God’s Heart

God is one and only one. He is the only true God, and not one among many. He created the world and he rules it as his own.

This is what I believe and affirm along with many others. But I know not all will agree with us. Why not? Because the world of religion has always been divided by different visions of God. Christendom is set over against the alternative realms of Hindus, Buddhists, Moslems, and so on.

My point here is not to review, or to challenge, or to correct others, but to be reminded of a basic point: differing visions of God lead to different versions of faith. And if God exists in his own right—and not as some ever-pliable human construct—and if God is a communicator who has disclosed to us something of who he is, then we must conclude that at least one vision of God is more accurate than all others. That is, those who are listening to God and seeing him as he really is—as he has actually and accurately disclosed himself to us—are in a privileged position when we worship him.

So I write this as a Christian, privileged—with very many others—by my union and communion with God through his Son and by his Spirit. All this is facilitated by Scriptures that collectively and reliably offer God’s heart to us. There we find the same God who spoke to Samuel of David in 1 Samuel 13:14, as one seeking out for himself those who are “after his own heart”.

Yet Christianity is itself divided by competing visions of God. There are the broad movements that include the Roman Catholic, Orthodox, and Reformation clans. And within these are even more divisions such as the Presbyterian, Methodist, and Baptist groupings of the Reformation tradition.

So what do we do with all these differences? One option is to think of them as preference-based communities in the same way that the world is distinguished by clubs and societies—of dog breeders, auto enthusiasts, poetry clans, political parties, and so on—which is to say that the differences don’t amount to much. But Jesus—the defining figure of our Christian faith—did not treat such superficial distinctions as meaningful. Instead he was ever and always polarizing people by insisting that every human heart is either captured by his father or disaffected towards him.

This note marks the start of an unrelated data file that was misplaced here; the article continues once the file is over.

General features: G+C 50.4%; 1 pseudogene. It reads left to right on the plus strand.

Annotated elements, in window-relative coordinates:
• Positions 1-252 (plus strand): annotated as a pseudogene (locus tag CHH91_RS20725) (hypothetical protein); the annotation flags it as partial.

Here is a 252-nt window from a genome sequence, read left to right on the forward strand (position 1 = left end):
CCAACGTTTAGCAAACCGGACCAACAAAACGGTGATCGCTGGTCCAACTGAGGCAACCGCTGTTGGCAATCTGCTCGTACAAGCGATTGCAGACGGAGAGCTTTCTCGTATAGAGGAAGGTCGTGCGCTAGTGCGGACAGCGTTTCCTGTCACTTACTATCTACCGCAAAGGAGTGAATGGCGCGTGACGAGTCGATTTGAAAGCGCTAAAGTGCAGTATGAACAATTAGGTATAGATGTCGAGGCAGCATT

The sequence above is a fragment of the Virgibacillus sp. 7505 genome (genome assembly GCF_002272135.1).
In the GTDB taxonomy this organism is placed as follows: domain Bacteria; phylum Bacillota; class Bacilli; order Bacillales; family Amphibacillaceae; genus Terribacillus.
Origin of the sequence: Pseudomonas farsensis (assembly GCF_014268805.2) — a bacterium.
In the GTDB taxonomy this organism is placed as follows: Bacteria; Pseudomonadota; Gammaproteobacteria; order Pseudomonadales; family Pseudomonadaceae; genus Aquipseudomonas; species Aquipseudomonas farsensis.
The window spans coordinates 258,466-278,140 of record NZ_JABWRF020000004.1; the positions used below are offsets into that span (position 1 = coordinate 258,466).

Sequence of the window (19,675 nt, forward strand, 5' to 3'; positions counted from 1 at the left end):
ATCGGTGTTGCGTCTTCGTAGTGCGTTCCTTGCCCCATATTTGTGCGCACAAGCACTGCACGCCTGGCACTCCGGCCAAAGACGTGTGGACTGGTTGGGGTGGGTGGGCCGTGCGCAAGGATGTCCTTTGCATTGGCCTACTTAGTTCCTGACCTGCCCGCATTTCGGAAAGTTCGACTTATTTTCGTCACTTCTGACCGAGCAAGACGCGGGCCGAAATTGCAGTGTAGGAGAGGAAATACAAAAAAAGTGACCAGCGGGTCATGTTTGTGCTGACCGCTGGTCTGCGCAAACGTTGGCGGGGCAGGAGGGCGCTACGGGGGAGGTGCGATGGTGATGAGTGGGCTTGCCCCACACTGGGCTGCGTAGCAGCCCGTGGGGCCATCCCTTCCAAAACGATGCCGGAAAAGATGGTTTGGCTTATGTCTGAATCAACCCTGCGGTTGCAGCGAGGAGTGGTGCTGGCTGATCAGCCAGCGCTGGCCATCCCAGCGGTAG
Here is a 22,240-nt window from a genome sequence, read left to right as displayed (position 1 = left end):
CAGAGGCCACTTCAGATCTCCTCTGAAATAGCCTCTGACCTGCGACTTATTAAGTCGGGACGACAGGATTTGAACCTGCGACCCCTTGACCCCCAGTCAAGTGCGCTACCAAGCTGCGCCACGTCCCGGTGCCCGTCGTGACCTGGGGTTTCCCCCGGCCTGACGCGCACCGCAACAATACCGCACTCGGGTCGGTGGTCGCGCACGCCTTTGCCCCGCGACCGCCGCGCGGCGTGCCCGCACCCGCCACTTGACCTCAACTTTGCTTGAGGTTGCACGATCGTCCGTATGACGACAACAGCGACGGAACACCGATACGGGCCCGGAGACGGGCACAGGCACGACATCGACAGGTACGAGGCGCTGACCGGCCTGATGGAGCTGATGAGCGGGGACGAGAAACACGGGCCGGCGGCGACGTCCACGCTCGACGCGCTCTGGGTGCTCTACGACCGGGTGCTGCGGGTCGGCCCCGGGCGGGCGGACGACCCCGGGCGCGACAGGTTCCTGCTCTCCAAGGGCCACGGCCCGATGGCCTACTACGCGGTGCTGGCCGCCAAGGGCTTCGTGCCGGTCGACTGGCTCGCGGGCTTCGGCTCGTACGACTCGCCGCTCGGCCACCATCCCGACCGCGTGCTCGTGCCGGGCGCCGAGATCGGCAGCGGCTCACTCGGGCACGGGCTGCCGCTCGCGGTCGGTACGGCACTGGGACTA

We can think here of Christ’s famous saying, “No one can serve two masters”—one master will be loved, the others hated. So, too, among our current Christian groupings a given person—whether Baptist, Methodist, or Anglican—is distinguishable by this one affective measure: love. This is surprising in that features of creedal devotion, of liturgical tradition, or of church polity—matters that often divide Christians—are not elevated by the Bible as ultimate indicators of God’s mastery of a given soul. Instead every person is tested for either loving God or hating him. In the gospels Jesus returned again and again to this question of heart-orientation. In the book of Revelation the utterly orthodox church in Ephesus was called to repent for having left her first love for God.

That is not to say, of course, that people who “hate” God ever think of themselves as hating God! Instead they find their orientation unveiled only as God exposes their deepest motivations. Their hatred only surfaces once they find that Christ opposes their ambitions. Think, for instance, of what is reported in John 8:30 and following. There Jesus uncovered a group of “disciples” who were actually children of “the devil”. The indicator was that they refused to “abide” in Jesus’ word. Despite professing a belief in Jesus at the beginning of the event they ended up trying to kill him with stones for what he said about himself! Why? Because, Jesus said, they did not have God’s spiritual paternity: “if God were your father you would love me.” A love for the Father and the Son is the indicator of real relationship with God.

Nor is it to say that “love” is a shallow, syrupy sentiment. Instead the love God calls us to experience is both rich in emotion yet as sharply focused as Christ’s passion on the cross as he was accursed for our sins. In love the Son fulfilled the Father’s paradoxical plan to draw us, by the Spirit’s wooing, into the eternal Father-Son love relationship. The Son’s obedience to this plan expressed his own love for the Father and for us. So it is that Christian love is as expensive as Christ’s blood, and as expansive as God’s shared glory. It was this outcome of seeing and enjoying God’s own glory through our union with Christ that Jesus celebrated in his prayer of John 17.